Like many other writers on this platform, I am about to start college, which means I am now living on my own for the first time. I have been incredibly lucky in my college experience so far due to all the support I've had--new friends I've made, faculty members, and family members, including my older brother who is attending the same school as me. However, as a first generation college student with limited social skills, I decided to make a not-so-definitive list of things that I learned to expect when moving into my dorm.

I am part of the Premier Scholars program at North Central College, which is a summer program for underprivileged students, most of which are also first-generation college students (neither parent holds a four-year degree), including myself. It runs in the two weeks right before school starts in order to help scholars prepare for their transition into college life. I moved in for the start of the program on Wednesday and this is what I learned to expect.

I was pretty certain that I would have to move everything in by myself upon getting to my dorm, but there were four people waiting at the doors to help me rush all my stuff in from the rain, including the area hall director and a couple other students. We had four umbrellas and two carts collectively, with doors being held open and smiles on people's faces. It seemed as though some of them were probably as nervous as I was and I later found that none of us were naturally early risers.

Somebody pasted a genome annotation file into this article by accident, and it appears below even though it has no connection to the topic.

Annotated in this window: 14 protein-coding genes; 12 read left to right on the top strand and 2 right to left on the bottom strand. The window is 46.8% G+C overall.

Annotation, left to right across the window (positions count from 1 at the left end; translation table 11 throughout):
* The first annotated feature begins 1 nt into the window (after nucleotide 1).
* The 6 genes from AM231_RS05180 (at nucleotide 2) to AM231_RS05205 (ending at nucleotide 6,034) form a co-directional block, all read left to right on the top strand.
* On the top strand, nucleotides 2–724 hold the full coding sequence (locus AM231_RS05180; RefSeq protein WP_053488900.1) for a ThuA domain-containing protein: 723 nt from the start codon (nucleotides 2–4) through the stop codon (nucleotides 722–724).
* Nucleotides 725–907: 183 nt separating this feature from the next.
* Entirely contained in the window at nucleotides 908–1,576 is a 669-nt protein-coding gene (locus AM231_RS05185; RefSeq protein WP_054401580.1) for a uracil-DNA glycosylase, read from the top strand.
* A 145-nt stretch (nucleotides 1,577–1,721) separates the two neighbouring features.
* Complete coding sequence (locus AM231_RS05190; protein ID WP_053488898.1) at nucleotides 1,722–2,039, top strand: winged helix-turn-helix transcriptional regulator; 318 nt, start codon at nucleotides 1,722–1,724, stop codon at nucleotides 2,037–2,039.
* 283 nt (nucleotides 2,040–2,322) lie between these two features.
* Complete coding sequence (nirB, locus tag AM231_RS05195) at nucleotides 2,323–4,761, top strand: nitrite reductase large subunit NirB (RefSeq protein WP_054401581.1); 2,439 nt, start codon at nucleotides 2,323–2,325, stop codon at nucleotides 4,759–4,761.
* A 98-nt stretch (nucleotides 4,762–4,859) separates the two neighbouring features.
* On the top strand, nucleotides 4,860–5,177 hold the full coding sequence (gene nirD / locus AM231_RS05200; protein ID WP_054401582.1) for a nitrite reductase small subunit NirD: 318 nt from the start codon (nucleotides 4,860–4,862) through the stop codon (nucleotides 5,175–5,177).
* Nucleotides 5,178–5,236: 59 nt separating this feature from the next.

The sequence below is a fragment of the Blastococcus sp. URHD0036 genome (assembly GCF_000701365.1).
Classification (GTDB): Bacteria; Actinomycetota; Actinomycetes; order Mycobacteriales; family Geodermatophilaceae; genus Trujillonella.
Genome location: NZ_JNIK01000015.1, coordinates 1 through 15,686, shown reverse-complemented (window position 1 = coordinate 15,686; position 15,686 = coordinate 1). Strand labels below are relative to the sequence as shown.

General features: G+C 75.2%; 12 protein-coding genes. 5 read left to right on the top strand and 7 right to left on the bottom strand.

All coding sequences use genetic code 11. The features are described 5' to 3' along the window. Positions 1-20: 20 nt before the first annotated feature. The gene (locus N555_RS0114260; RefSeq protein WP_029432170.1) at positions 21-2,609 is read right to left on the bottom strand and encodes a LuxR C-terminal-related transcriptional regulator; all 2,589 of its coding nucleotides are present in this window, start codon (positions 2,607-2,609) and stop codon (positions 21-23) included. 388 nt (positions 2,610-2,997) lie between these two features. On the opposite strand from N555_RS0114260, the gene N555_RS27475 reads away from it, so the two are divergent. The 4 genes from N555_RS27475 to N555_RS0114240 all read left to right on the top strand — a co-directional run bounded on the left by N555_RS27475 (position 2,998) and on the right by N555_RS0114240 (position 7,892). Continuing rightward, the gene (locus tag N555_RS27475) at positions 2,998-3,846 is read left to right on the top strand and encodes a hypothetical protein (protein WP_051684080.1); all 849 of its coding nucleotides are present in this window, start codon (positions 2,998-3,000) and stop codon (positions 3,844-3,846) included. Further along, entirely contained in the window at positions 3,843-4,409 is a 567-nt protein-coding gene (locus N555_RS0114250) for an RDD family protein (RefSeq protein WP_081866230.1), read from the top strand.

After I moved in and had everything settled in a little bit, my phone was flooded with text messages, Facebook messages, and whatever means of communication my friends and loved ones had--asking if I was alright, if I needed anything, if I was having fun, if I finally felt like an adult. Consequently, I didn't feel quite as nervous as I normally am to make such big changes in my life.

I was more nervous starting high school in some respects.

On my first day on campus, our group went to a ropes course and we were to do this exercise that resembled a group trust fall. One person would come in the middle of a circle of fellow scholars or "spotters", close her or his eyes, and command the spotters to be ready to catch the person in the event that she or he would fall. The middle person would then lean to one side and it was up to the spotters to make sure the middle person didn't fall.

When I first stepped into the middle of the circle, I didn't know what to expect. I was nervous because I didn't know the people who would allegedly be holding me up but, sure enough, they made sure to keep me off the ground--the support was unparalleled, no matter which direction I leaned.

Quite honestly, I am incredibly lucky to have this opportunity. I didn't fall, neither in that activity nor in the few days I have been on campus. I am lucky to have had old friends,

I would definitely say that I am still super nervous since I haven't started classes yet, but I still have two weeks until I finish this transition and I am thankful for all that I have in this moment to make my first college experience unforgettable. I didn't fall in neither that activity nor in my time that I have been here, despite many missteps, and I know that if I do I'll have a team of spotters to catch me.